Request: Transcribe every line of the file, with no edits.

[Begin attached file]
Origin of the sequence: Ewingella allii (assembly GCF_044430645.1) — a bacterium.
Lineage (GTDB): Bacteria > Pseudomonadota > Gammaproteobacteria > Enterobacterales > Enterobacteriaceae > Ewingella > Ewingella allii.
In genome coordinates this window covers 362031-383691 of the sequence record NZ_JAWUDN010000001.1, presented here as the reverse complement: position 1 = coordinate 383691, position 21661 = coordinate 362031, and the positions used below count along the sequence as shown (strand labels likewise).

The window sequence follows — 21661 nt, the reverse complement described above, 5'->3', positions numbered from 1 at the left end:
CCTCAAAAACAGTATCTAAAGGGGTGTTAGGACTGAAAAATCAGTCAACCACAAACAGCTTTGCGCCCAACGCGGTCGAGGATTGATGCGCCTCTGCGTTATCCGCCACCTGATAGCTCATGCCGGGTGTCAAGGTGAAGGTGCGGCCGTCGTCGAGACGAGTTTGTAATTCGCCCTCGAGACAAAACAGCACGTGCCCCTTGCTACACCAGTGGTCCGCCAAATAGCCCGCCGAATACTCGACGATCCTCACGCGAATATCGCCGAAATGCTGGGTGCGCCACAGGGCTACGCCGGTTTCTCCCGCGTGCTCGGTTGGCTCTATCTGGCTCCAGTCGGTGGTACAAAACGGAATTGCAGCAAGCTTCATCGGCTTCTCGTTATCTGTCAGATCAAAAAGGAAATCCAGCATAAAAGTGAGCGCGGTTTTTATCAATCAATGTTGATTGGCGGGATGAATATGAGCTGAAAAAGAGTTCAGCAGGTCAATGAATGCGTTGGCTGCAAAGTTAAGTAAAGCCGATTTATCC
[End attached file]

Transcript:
Origin of the sequence: Ewingella allii (assembly GCF_044430645.1) — a bacterium.
Lineage (GTDB): Bacteria > Pseudomonadota > Gammaproteobacteria > Enterobacterales > Enterobacteriaceae > Ewingella > Ewingella allii.
In genome coordinates this window covers 362031-383691 of the sequence record NZ_JAWUDN010000001.1, presented here as the reverse complement: position 1 = coordinate 383691, position 21661 = coordinate 362031, and the positions used below count along the sequence as shown (strand labels likewise).

The window sequence follows — 21661 nt, the reverse complement described above, 5'->3', positions numbered from 1 at the left end:
CCTCAAAAACAGTATCTAAAGGGGTGTTAGGACTGAAAAATCAGTCAACCACAAACAGCTTTGCGCCCAACGCGGTCGAGGATTGATGCGCCTCTGCGTTATCCGCCACCTGATAGCTCATGCCGGGTGTCAAGGTGAAGGTGCGGCCGTCGTCGAGACGAGTTTGTAATTCGCCCTCGAGACAAAACAGCACGTGCCCCTTGCTACACCAGTGGTCCGCCAAATAGCCCGCCGAATACTCGACGATCCTCACGCGAATATCGCCGAAATGCTGGGTGCGCCACAGGGCTACGCCGGTTTCTCCCGCGTGCTCGGTTGGCTCTATCTGGCTCCAGTCGGTGGTACAAAACGGAATTGCAGCAAGCTTCATCGGCTTCTCGTTATCTGTCAGATCAAAAAGGAAATCCAGCATAAAAGTGAGCGCGGTTTTTATCAATCAATGTTGATTGGCGGGATGAATATGAGCTGAAAAAGAGTTCAGCAGGTCAATGAATGCGTTGGCTGCAAAGTTAAGTAAAGCCGATTTATCC